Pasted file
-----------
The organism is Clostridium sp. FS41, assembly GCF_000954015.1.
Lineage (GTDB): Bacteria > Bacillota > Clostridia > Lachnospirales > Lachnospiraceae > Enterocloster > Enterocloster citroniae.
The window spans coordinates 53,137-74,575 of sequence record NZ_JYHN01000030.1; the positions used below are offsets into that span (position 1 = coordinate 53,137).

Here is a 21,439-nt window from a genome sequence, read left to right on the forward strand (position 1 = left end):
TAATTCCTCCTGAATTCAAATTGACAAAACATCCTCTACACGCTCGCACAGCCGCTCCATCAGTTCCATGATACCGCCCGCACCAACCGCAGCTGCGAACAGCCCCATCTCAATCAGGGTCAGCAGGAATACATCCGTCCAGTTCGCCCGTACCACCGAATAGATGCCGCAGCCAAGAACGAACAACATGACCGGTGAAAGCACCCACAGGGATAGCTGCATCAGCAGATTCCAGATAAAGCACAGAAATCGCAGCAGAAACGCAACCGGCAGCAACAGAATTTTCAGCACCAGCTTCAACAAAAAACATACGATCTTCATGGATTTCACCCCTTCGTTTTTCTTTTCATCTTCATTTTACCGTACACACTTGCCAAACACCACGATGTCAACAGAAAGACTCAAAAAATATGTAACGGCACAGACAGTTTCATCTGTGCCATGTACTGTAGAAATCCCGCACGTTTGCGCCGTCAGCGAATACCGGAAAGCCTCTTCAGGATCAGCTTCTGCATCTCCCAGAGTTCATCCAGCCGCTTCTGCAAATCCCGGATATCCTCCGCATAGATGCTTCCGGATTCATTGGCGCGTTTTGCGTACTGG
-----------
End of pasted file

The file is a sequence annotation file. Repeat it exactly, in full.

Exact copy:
The organism is Clostridium sp. FS41, assembly GCF_000954015.1.
Lineage (GTDB): Bacteria > Bacillota > Clostridia > Lachnospirales > Lachnospiraceae > Enterocloster > Enterocloster citroniae.
The window spans coordinates 53,137-74,575 of sequence record NZ_JYHN01000030.1; the positions used below are offsets into that span (position 1 = coordinate 53,137).

Here is a 21,439-nt window from a genome sequence, read left to right on the forward strand (position 1 = left end):
TAATTCCTCCTGAATTCAAATTGACAAAACATCCTCTACACGCTCGCACAGCCGCTCCATCAGTTCCATGATACCGCCCGCACCAACCGCAGCTGCGAACAGCCCCATCTCAATCAGGGTCAGCAGGAATACATCCGTCCAGTTCGCCCGTACCACCGAATAGATGCCGCAGCCAAGAACGAACAACATGACCGGTGAAAGCACCCACAGGGATAGCTGCATCAGCAGATTCCAGATAAAGCACAGAAATCGCAGCAGAAACGCAACCGGCAGCAACAGAATTTTCAGCACCAGCTTCAACAAAAAACATACGATCTTCATGGATTTCACCCCTTCGTTTTTCTTTTCATCTTCATTTTACCGTACACACTTGCCAAACACCACGATGTCAACAGAAAGACTCAAAAAATATGTAACGGCACAGACAGTTTCATCTGTGCCATGTACTGTAGAAATCCCGCACGTTTGCGCCGTCAGCGAATACCGGAAAGCCTCTTCAGGATCAGCTTCTGCATCTCCCAGAGTTCATCCAGCCGCTTCTGCAAATCCCGGATATCCTCCGCATAGATGCTTCCGGATTCATTGGCGCGTTTTGCGTACTGG